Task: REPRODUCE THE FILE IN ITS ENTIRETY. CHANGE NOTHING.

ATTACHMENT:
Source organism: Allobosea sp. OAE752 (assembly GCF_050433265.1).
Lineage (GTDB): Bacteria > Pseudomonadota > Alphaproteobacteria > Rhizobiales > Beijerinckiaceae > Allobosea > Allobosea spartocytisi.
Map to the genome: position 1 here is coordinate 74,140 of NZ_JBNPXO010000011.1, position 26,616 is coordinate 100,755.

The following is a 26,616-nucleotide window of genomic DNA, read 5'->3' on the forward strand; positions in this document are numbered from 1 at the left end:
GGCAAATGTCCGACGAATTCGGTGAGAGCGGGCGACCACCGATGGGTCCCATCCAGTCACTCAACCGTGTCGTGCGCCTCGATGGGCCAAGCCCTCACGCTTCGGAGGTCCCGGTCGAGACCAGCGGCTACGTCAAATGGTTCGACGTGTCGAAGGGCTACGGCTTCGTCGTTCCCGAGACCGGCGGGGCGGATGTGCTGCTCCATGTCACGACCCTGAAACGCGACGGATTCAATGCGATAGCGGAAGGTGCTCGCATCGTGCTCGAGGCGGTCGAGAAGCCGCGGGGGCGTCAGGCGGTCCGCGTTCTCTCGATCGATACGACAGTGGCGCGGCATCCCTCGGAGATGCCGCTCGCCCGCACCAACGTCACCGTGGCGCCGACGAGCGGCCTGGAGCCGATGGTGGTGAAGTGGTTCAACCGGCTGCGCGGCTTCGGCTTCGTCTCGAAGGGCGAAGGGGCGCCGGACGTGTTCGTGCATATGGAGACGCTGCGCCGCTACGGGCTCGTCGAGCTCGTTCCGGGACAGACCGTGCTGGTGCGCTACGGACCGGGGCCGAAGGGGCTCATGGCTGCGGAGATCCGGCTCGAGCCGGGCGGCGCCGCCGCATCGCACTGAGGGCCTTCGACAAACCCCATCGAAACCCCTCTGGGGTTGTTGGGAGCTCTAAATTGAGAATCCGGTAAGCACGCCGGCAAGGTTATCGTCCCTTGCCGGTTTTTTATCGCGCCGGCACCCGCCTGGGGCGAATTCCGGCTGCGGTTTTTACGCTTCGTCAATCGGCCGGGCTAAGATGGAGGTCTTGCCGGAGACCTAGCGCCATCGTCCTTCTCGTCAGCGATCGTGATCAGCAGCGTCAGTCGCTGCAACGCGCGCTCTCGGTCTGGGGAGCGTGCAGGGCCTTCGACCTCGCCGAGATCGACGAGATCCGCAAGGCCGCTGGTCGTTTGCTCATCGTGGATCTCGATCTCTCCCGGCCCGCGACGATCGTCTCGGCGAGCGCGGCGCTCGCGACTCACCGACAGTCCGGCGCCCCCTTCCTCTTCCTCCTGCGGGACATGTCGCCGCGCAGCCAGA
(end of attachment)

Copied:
Source organism: Allobosea sp. OAE752 (assembly GCF_050433265.1).
Lineage (GTDB): Bacteria > Pseudomonadota > Alphaproteobacteria > Rhizobiales > Beijerinckiaceae > Allobosea > Allobosea spartocytisi.
Map to the genome: position 1 here is coordinate 74,140 of NZ_JBNPXO010000011.1, position 26,616 is coordinate 100,755.

The following is a 26,616-nucleotide window of genomic DNA, read 5'->3' on the forward strand; positions in this document are numbered from 1 at the left end:
GGCAAATGTCCGACGAATTCGGTGAGAGCGGGCGACCACCGATGGGTCCCATCCAGTCACTCAACCGTGTCGTGCGCCTCGATGGGCCAAGCCCTCACGCTTCGGAGGTCCCGGTCGAGACCAGCGGCTACGTCAAATGGTTCGACGTGTCGAAGGGCTACGGCTTCGTCGTTCCCGAGACCGGCGGGGCGGATGTGCTGCTCCATGTCACGACCCTGAAACGCGACGGATTCAATGCGATAGCGGAAGGTGCTCGCATCGTGCTCGAGGCGGTCGAGAAGCCGCGGGGGCGTCAGGCGGTCCGCGTTCTCTCGATCGATACGACAGTGGCGCGGCATCCCTCGGAGATGCCGCTCGCCCGCACCAACGTCACCGTGGCGCCGACGAGCGGCCTGGAGCCGATGGTGGTGAAGTGGTTCAACCGGCTGCGCGGCTTCGGCTTCGTCTCGAAGGGCGAAGGGGCGCCGGACGTGTTCGTGCATATGGAGACGCTGCGCCGCTACGGGCTCGTCGAGCTCGTTCCGGGACAGACCGTGCTGGTGCGCTACGGACCGGGGCCGAAGGGGCTCATGGCTGCGGAGATCCGGCTCGAGCCGGGCGGCGCCGCCGCATCGCACTGAGGGCCTTCGACAAACCCCATCGAAACCCCTCTGGGGTTGTTGGGAGCTCTAAATTGAGAATCCGGTAAGCACGCCGGCAAGGTTATCGTCCCTTGCCGGTTTTTTATCGCGCCGGCACCCGCCTGGGGCGAATTCCGGCTGCGGTTTTTACGCTTCGTCAATCGGCCGGGCTAAGATGGAGGTCTTGCCGGAGACCTAGCGCCATCGTCCTTCTCGTCAGCGATCGTGATCAGCAGCGTCAGTCGCTGCAACGCGCGCTCTCGGTCTGGGGAGCGTGCAGGGCCTTCGACCTCGCCGAGATCGACGAGATCCGCAAGGCCGCTGGTCGTTTGCTCATCGTGGATCTCGATCTCTCCCGGCCCGCGACGATCGTCTCGGCGAGCGCGGCGCTCGCGACTCACCGACAGTCCGGCGCCCCCTTCCTCTTCCTCCTGCGGGACATGTCGCCGCGCAGCCAGA